Somewhere South of Here – July
Genre: Punk, Pop Punk, Emo
Similar artists: PUP, The Menzingers, The Wonder Years, The Gaslight Anthem
Working-class rock n’ roll gets a really bad rap. Serious rock fans look upon it with superiority and disgust. Yet, it’s the tunes supported by the working classes that play the biggest role in keeping guitar music alive. And besides, someone has to represent the silent majority.
The majority remains silent because, for all intents and purposes, pop culture has opted to forget about it. Rock music and regular working people have been deemed unsophisticated enough, unsexy enough, or, perhaps, just an unprofitable market. Pop culture has no stories to tell if they’re not going to make someone money in the process.
Somewhere South of Here’s July is a true blue break-up song designed to speak straight and provide the courage that people who need this may need. In many ways, this is the most outstanding quality of the working-class rock influences that Somewhere South of Here amalgamates here. It’s music designed to act as a truthful friend when most entertainment works very hard to deceive you.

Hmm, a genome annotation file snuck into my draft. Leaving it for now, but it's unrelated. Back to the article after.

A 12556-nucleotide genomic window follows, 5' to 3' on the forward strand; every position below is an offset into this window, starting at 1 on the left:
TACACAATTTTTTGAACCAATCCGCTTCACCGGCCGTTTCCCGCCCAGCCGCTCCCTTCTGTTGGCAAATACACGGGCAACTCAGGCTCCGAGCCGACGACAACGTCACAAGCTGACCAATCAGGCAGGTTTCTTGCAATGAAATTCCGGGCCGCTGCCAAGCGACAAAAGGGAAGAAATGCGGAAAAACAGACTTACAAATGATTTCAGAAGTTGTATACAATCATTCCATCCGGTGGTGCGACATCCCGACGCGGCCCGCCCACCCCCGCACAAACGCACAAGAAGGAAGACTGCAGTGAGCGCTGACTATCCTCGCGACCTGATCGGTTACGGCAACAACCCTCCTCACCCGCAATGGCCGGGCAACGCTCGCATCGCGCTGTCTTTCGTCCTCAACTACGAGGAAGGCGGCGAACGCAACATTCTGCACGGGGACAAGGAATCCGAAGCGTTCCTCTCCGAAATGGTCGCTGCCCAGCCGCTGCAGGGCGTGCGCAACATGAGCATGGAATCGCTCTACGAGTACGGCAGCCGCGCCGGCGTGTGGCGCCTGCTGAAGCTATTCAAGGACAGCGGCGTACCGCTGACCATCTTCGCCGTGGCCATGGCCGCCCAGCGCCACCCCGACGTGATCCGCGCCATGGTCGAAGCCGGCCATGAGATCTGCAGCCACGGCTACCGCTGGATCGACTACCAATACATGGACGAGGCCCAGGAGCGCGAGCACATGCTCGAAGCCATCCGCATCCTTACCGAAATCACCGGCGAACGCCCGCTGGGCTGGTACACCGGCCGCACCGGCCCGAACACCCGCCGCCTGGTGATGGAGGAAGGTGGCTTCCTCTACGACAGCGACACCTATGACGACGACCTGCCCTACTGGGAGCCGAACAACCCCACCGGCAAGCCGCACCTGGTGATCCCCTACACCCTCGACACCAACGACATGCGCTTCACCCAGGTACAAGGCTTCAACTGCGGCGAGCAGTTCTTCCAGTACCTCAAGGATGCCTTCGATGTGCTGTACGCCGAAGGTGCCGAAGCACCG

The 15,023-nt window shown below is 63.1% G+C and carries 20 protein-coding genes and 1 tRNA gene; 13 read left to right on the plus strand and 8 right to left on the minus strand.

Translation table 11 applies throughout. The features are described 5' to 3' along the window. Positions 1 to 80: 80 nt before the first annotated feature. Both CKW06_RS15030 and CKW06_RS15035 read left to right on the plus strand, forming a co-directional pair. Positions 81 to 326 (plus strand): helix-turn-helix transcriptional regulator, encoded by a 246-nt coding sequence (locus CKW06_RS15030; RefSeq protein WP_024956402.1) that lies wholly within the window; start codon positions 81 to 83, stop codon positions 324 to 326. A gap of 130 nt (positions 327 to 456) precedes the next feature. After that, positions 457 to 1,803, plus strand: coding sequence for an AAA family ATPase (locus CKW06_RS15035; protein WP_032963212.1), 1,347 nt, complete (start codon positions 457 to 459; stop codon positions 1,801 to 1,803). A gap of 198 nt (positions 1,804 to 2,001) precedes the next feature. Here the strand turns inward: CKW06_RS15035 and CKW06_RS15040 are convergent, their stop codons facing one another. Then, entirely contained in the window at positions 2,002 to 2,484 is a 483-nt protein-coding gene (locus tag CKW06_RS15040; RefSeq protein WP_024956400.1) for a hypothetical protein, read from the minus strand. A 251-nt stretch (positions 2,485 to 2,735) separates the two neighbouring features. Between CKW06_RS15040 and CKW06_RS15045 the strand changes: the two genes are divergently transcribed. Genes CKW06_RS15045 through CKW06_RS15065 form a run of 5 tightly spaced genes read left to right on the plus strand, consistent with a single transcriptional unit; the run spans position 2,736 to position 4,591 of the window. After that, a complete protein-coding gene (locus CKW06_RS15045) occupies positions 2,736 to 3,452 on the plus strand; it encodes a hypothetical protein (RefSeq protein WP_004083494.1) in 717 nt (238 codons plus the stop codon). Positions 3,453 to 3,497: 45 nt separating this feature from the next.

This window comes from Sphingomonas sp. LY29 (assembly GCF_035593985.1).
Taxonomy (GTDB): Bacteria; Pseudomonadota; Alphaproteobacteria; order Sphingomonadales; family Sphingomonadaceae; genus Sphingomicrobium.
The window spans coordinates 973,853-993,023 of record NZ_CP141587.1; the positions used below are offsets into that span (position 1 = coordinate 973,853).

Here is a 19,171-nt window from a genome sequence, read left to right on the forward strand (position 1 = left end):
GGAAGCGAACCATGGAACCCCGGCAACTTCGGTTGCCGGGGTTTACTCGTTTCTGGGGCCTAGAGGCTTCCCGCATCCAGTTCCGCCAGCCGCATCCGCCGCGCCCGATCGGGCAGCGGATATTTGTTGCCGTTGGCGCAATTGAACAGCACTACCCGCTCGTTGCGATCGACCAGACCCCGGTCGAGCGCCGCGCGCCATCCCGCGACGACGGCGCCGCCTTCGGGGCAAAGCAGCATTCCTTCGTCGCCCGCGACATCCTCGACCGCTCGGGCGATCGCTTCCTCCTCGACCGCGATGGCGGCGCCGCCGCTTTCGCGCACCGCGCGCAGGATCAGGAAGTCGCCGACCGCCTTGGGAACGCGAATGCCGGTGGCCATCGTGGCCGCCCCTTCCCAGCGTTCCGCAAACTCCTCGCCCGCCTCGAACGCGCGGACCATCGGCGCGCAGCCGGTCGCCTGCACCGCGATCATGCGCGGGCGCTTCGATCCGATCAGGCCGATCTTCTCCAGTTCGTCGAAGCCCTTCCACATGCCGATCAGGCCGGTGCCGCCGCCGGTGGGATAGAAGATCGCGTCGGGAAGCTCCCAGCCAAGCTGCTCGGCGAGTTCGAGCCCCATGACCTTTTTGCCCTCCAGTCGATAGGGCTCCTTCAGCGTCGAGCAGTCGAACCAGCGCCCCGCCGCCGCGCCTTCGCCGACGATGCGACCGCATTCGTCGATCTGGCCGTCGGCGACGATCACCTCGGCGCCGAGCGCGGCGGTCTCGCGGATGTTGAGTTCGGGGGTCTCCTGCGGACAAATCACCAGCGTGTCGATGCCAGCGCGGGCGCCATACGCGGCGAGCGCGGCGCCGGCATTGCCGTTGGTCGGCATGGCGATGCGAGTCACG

Track Five – Hold You
Genre: Punk, Pop Punk, Alternative Rock
Similar artists: Green Day, Blink 182, Sum 41, Offspring
How would you explain pop-punk to someone who has lived their whole life in the jungle and is now making a great effort to understand pop culture? You couldn’t. It’s not something that can be explained or understood without understanding the context in which it exists.
Sure, I am certain that you could start with pop music and tell them that it’s condensation and tell them how the rhythms and happy jingles make people smile and move. You could then explain rock as a faster, more aggressive form of that. And, you could then tell them about punk as an angrier reaction to rock. But then you’d have to tell them that pop-punk wasn’t really angry but heavy on the jingles. It’s enough to make any jungle-man confused.
Track Five’s Hold You, however, finds a band that is entirely direct and straightforward about its intentions to mix hummable riffs with romantic lyrics about one’s six-string. It’s honest, and it’s fun. And, if the jungle dweller has any doubts, just tell them that playing and hearing this kind of music simply makes a lot of people very happy.